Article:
[00:18:06] David Crabill: So, I know you did this as a hobby for many, many years, you know, you gave your cookies away, you made cookies for your family and friends. You gave cookies away to non-profits. And I think you were even doing classes and starting to do classes and teach. But then at some point you stopped doing the classes so that you could turn this into a business. what caused you to, make that change and, uh, start to sell your cookies.
[00:18:37] Janna Paterno: Well, I retired, early, and you know, had the good fortune and that I could do that. so I was taking care of my oldest grandson, helping with childcare, and I got really bored, because I wasn’t watching him five days a week and I just needed an outlet. And so, because I was doing the cookies and it just kept evolving, from a hobby to where I was doing them for family and friends, I was then being asked, would I do them beyond my family and friends. D oing that because of my business background and my husband.
He’s a retired lawyer. We started thinking about the liability of selling cookies. And you really want to be structured as a business to protect yourself. that’s what really sparked me getting more structured as a business.
[00:19:41] David Crabill: I mean, did you have ambitions, uh, when you started selling your cookies, were you wanting to take. To be kind of a big thing or potentially make a storefront out of it. Or did you just start selling because you’re trying to appease the people who are asking you to sell your cookies.
[00:19:59] Janna Paterno: Well, I’ve never been one to set idle and it was looking to see, okay, what’s my next chapter going to be. so I thought about doing the bricks and mortar thing, you know, where I’d have my own little shop and I would you know, sell decorated cookies, you know, maybe some other confections, if you will.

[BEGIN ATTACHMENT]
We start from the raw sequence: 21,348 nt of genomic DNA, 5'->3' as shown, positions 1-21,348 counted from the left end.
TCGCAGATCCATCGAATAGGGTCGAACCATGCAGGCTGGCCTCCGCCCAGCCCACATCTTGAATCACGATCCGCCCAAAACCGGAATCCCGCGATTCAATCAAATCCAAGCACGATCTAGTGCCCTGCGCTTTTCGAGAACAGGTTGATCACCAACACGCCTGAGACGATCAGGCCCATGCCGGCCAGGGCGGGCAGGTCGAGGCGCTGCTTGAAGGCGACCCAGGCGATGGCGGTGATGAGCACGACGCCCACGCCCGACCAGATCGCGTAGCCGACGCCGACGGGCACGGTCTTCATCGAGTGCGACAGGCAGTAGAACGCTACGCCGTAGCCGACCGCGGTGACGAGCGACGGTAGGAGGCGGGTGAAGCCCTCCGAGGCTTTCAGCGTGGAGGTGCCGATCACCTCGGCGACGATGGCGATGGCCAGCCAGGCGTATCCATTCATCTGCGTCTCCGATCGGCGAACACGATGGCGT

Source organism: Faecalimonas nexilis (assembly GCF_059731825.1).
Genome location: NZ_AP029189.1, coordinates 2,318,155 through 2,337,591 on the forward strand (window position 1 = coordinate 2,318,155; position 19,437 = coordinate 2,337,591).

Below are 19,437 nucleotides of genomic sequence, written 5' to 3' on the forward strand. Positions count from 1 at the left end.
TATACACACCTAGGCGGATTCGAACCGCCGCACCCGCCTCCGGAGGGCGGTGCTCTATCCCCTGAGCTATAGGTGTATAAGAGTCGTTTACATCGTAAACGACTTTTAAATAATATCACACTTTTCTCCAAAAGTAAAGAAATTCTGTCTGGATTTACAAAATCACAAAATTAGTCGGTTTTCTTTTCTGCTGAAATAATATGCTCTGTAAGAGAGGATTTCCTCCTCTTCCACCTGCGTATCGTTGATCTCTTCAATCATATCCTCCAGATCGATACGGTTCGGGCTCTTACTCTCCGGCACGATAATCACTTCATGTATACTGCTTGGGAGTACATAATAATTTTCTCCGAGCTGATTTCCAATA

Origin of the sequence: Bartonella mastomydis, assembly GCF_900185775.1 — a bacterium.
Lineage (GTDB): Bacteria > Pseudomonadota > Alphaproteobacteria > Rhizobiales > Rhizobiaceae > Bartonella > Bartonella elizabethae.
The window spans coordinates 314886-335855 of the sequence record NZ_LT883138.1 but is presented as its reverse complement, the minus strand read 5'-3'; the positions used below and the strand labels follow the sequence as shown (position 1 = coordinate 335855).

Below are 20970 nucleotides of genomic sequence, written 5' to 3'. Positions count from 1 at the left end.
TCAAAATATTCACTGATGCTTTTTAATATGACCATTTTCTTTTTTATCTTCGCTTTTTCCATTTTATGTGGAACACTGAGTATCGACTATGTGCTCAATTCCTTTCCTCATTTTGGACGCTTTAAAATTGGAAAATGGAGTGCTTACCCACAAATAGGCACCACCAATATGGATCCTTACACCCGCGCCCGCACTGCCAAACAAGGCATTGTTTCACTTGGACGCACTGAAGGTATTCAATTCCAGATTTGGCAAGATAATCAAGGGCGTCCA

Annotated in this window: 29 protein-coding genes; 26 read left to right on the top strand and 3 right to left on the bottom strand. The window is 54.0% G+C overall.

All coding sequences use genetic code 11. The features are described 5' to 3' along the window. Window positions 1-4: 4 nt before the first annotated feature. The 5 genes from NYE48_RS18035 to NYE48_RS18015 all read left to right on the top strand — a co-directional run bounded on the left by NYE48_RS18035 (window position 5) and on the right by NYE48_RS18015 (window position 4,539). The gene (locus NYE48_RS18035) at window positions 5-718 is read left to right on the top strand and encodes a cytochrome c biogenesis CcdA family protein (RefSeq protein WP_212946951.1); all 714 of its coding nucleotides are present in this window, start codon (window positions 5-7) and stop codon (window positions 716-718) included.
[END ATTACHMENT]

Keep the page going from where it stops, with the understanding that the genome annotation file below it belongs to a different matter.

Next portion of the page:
And there’s a cookier that I just love. Her name’s Jill. she’s known as Jill, the funky cookie studio. if you look her up on Instagram and Facebook, I believe it’s jillfcs – funky cookie studio. She did an interview that I listened to through the Cookie Connection.
The website I had mentioned earlier, and she talked about it was just she and her husband, both retired, who established this cookie studio. And she did a shared space with another baker to help with overhead. first of all, I thought, wow, this sounds like a really great idea.
so thought, oh my God, let’s do the numbers which, you know, I started doing and she talked about, she had to do six dozen cookies a day, seven days a week.
that’s what they knew they needed to do in order to I guess I’m sure to make a profit, when she said she had to do six dozen cookies, I got this lump in my throat and I thought, oh no, no, that’s not what I want. I can’t do that. now she did say these weren’t custom decorated cookies. she did eight to 10 varying designs, but bottom line, she did over 500 cookies.
And I’m like, there’s no way. That really wasn’t what I wanted to do. I knew that. So I thought I would do custom cookies. Well, when I was looking at this West Virginia laws, their cottage food laws, as you know, you had to have a commercial kitchen. So I really wanted to do it out of my home. And in order to do it out of my home, again, I couldn’t do custom cookies. I could sell at a farmer’s market, but I’m not doing custom cookies. Right. And because I couldn’t do that at the time, you know, I kept researching and that’s when I discovered there was some activity occurring to change our laws here in West Virginia. and so I believe I’m saying this correctly, it was the Institute for justice. They wanted to expand the laws to allow people home bakers, to sell out of their, their, own kitchen without having to have that commercial kitchen so I got on the bandwagon and started, you know, writing to my representatives and, you know, when, the bill was being reviewed, you know, I went the day, you know, in support. So fortunately it did get passed in 2019.